The handsomest factories and warehouses around the High Line got a kiss from the city on March 18, when the NYC Landmarks Preservation Commission (LPC) calendered a proposal for a new industrial historic district in West Chelsea. When the LPC calendars a proposal, it has a high chance of being approved. The hearing is scheduled for May 13. Read the LPC's statement about the district after the jump.
Courtesy NYC Landmarks
There are many people and groups who've helped make this happen, most notably New York City Council Speaker Christine Quinn, who provided crucial leadership on this initiative, as she has done on so many other important projects in our neighborhood (including the High Line!). State Senator Tom Duane also championed the effort, as did the Society of the Architecture of the City. That said, the historic district was originally the brainchild of a longtime Chelsea resident and Community Board 4 member, Ed Kirkland. Ed has been pushing for this historic district for years -- it's one of many ways this dedicated preservationist and tireless community activist has worked to ensure that the most valuable historic resources of our community are maintained.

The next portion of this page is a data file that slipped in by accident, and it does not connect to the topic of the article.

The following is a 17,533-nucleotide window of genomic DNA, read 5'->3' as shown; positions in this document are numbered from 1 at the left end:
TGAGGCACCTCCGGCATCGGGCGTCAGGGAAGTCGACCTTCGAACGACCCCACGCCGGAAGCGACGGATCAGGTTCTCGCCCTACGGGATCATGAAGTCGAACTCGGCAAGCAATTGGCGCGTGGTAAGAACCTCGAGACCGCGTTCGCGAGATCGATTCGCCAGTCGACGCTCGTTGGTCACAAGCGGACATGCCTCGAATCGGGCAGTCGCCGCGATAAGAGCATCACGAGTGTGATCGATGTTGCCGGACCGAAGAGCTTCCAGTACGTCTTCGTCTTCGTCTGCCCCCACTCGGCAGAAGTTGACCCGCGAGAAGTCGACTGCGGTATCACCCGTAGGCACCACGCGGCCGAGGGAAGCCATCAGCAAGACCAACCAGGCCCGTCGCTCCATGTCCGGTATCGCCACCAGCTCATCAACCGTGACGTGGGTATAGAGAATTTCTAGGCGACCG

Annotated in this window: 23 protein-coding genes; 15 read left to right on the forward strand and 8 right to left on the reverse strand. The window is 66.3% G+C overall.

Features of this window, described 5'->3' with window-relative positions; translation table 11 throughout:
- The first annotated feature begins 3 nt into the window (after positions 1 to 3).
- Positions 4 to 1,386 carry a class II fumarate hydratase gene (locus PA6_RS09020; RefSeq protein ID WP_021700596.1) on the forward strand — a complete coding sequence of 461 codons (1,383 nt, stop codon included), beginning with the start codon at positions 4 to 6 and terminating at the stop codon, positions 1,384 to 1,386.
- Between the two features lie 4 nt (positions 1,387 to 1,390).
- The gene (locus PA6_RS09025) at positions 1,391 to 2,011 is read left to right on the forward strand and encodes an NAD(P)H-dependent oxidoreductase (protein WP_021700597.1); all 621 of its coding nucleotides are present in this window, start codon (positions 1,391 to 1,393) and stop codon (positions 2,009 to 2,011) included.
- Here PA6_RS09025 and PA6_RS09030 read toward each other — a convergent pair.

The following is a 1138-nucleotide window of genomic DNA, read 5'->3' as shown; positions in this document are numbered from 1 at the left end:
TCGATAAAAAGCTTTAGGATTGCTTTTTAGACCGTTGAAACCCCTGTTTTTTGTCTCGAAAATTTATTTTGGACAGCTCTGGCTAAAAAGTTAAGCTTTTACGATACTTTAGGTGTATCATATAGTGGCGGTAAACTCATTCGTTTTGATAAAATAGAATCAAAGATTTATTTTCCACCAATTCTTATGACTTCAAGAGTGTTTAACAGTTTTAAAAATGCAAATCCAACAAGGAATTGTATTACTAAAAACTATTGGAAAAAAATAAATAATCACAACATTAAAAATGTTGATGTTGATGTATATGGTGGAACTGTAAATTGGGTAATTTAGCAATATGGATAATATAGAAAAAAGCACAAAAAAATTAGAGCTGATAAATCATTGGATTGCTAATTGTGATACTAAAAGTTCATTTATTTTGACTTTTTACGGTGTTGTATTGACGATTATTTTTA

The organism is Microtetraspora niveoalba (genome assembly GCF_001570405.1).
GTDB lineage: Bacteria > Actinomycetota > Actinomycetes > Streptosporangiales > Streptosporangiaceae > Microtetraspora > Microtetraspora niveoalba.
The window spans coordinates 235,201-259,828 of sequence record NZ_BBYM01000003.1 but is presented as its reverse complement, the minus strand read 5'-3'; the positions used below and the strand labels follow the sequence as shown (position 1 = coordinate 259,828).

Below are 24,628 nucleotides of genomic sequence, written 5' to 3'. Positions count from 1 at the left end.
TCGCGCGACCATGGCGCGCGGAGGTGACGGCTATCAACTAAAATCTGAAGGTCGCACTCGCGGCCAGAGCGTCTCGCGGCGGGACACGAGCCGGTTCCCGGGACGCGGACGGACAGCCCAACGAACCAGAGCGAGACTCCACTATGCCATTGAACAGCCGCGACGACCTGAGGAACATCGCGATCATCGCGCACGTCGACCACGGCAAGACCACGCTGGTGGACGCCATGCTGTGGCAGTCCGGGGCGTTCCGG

We're excited about this district, because it joins the High Line's preservation in demonstrating the importance of preserving industrial architecture and infrastructure. Some of the buildings in the district are among our favorites in the High Line neighborhood, including the Starrett-Lehigh Building, the New York Terminal Warehouse Company's Central Stores, and many others.
The Otis Elevator Building, built in 1911-1912, is one of the buildings in the proposed West Chelsea Historic District.
Photo courtesy NYC Landmarks Preservation Commission.
Other buildings in the proposed district include: the Baltimore and Ohio Railroad Company Freight Warehouse; the RC Williams Warehouse; the Cornell Iron Works, and the Reynolds Metal Company.
Read the LPC's statement about the district after the jump.